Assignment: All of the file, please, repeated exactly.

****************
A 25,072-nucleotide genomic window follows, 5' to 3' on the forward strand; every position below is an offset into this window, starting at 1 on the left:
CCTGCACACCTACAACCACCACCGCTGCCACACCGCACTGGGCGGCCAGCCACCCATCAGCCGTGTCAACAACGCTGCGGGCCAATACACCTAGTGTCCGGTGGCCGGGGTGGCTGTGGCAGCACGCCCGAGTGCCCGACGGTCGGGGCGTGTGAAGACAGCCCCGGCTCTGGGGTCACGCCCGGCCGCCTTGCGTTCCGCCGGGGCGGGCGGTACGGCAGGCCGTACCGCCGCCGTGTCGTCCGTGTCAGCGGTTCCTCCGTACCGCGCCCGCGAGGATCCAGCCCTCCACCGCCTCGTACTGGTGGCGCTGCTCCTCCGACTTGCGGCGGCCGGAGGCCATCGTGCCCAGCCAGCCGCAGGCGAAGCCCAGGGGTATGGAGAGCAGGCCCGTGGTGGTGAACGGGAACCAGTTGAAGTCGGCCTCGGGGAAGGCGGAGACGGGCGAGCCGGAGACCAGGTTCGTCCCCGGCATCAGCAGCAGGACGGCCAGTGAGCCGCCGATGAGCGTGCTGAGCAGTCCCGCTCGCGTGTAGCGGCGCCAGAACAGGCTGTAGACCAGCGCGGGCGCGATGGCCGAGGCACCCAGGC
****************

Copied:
A 25,072-nucleotide genomic window follows, 5' to 3' on the forward strand; every position below is an offset into this window, starting at 1 on the left:
CCTGCACACCTACAACCACCACCGCTGCCACACCGCACTGGGCGGCCAGCCACCCATCAGCCGTGTCAACAACGCTGCGGGCCAATACACCTAGTGTCCGGTGGCCGGGGTGGCTGTGGCAGCACGCCCGAGTGCCCGACGGTCGGGGCGTGTGAAGACAGCCCCGGCTCTGGGGTCACGCCCGGCCGCCTTGCGTTCCGCCGGGGCGGGCGGTACGGCAGGCCGTACCGCCGCCGTGTCGTCCGTGTCAGCGGTTCCTCCGTACCGCGCCCGCGAGGATCCAGCCCTCCACCGCCTCGTACTGGTGGCGCTGCTCCTCCGACTTGCGGCGGCCGGAGGCCATCGTGCCCAGCCAGCCGCAGGCGAAGCCCAGGGGTATGGAGAGCAGGCCCGTGGTGGTGAACGGGAACCAGTTGAAGTCGGCCTCGGGGAAGGCGGAGACGGGCGAGCCGGAGACCAGGTTCGTCCCCGGCATCAGCAGCAGGACGGCCAGTGAGCCGCCGATGAGCGTGCTGAGCAGTCCCGCTCGCGTGTAGCGGCGCCAGAACAGGCTGTAGACCAGCGCGGGCGCGATGGCCGAGGCACCCAGGC